“When I started this job, I remembered looking up “how actors prepare for parts” because I just didn’t know!” – Mackenzie Davis
The final season of the 1980s computer era drama Halt and Catch Fire has just begin. One of the standout stars of the series over its four seasons is Mackenzie Davis, who plays the punk-loving coding dynamo Cameron Howe on the series. In a revealing interview with Vulture, Davis spoke about the unique way the primary cast bonded over their roles and why she felt like she was fighting for her job during her first season.
Davis reveals that instead of traditional table reads, the cast of Halt and Catch Fire would have “wine readings” at star Lee Pace’s house. She explains:
We didn’t have table reads for the show because of our schedule, which is hard, especially because we don’t work with the whole cast every scene, so you don’t get the whole shape of the episode or pick up on dramatic subtleties if you’re working in isolation like that. So we’d go to Lee’s house and make dinner and drink wine and just have a table read and bitch about what we needed to. If somebody had to complain, it was really nice, because you got to hear other people’s point of views about your character. You’d go, “I’m super frustrated over this!” and they’d go, “That’s not how we experience you at all,” which can be helpful and not helpful because you’re like, “All that matters is whatever this person thinks of themselves.” But sometimes it’s nice to have a read from somebody without your particular sensitivities for your character voice. It just bonded us so well. We’re not from L.A., we don’t know anybody, it was super lonely, and then we had this thing every Sunday where we got together, read the script, worked it out, and had a laugh and got drunk. It really felt like we came here in this concentrated theater camp for four months every year and devoted ourselves to this thing and went our separate ways. I think the show would have been so unbelievably different if we hadn’t done that.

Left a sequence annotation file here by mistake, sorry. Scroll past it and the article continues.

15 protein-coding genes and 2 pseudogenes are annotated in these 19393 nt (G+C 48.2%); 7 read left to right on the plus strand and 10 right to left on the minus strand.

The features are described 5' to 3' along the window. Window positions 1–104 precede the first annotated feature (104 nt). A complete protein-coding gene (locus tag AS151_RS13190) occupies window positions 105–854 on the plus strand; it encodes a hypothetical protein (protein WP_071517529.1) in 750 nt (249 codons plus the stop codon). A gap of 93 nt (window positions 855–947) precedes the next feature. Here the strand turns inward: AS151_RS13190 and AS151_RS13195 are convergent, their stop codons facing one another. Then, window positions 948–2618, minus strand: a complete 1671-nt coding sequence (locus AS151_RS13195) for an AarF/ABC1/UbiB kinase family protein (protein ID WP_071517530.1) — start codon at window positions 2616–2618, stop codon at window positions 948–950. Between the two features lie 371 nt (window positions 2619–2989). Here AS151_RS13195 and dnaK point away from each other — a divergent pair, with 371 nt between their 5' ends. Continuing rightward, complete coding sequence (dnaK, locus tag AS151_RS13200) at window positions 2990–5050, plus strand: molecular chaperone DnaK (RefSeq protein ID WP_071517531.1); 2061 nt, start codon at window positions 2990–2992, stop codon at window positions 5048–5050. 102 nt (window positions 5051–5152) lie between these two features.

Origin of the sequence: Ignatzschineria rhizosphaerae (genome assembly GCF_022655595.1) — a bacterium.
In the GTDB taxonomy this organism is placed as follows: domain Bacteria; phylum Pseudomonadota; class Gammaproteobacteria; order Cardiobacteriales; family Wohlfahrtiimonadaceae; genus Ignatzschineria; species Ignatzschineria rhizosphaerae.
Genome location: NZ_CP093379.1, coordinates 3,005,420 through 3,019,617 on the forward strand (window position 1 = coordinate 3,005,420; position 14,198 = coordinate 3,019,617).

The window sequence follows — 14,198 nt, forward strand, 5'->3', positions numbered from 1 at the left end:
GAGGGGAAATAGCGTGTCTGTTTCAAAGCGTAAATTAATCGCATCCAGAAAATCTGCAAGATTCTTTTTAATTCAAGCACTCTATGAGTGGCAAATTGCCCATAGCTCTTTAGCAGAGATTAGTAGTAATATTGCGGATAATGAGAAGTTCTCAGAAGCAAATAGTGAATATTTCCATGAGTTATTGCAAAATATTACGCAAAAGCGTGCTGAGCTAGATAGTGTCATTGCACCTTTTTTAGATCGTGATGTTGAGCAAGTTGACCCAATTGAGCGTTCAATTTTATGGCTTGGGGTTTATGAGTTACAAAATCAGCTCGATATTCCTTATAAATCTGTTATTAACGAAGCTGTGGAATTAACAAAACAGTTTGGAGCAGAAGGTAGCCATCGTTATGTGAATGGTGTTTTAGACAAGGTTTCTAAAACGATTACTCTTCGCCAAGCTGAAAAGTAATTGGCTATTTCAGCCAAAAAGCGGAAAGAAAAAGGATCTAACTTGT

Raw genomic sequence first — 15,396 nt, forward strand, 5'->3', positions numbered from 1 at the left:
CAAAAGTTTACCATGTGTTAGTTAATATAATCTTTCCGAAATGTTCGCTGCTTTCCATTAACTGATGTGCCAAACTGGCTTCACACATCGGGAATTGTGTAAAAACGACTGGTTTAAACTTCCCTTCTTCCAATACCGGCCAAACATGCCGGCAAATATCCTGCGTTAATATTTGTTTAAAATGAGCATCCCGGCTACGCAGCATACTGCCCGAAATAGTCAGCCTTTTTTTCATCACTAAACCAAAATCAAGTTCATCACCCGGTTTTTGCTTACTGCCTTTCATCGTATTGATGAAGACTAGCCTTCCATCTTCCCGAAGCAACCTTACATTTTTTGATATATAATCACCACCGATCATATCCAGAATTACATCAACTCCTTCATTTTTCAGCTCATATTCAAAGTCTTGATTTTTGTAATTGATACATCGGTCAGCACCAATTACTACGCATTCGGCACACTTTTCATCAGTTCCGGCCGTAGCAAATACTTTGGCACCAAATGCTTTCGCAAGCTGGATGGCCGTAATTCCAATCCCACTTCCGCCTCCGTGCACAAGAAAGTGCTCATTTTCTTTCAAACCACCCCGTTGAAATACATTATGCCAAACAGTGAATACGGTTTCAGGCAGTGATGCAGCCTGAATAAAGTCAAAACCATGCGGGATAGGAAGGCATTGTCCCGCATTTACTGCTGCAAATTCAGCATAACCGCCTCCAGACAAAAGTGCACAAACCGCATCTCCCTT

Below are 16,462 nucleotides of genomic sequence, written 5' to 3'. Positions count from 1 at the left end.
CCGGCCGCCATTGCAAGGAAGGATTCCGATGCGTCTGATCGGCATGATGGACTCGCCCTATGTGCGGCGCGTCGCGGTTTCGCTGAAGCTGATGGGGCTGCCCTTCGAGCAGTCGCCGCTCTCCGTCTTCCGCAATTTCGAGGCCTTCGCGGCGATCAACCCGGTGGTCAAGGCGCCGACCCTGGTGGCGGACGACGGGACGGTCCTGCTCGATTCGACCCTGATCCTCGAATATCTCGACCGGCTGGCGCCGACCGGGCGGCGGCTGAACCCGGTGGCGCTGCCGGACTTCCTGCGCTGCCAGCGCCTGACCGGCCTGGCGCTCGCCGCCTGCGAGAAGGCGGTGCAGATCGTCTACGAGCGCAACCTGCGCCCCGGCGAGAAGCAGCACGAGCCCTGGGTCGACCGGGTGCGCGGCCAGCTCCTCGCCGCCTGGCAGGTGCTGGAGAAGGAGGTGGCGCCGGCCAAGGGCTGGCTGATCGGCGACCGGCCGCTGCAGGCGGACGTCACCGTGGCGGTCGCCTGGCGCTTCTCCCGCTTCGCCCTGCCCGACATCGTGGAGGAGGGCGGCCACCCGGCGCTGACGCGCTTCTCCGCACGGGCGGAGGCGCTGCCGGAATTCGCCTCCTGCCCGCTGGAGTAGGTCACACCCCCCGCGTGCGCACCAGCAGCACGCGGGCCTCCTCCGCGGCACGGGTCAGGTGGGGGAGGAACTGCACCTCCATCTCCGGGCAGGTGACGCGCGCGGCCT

The atmosphere was a great introduction to the industry for Davis because it was her first major role after a few years of small parts. She admits now that she felt unprepared for the job, explaining:
It was one of my very first jobs. I was so nervous and just such a good girl and so enthusiastic the whole first season — didn’t want to get fired, and way overdid how much work I was doing. I was so type-A about it all, and I really just wanted to earn this huge thing that had happened. I learned how I liked to work with directors and other actors. When I started this job, I remembered looking up “how actors prepare for parts” because I just didn’t know! The only way you hear about it is from people mythologizing themselves on Inside the Actors Studio or some shit like that, so I didn’t really know what my way of working was. My whole first year, I was figuring that out and copying things I heard other actors did. It was really daunting for me, and I felt young. I feel really childish in this world, and I learned how to work and be a professional. I am still not “the best” at standing on my mark, but my own personal taste and point of view has been so shaped and cultivated by this experience that yeah, I feel really indebted to it.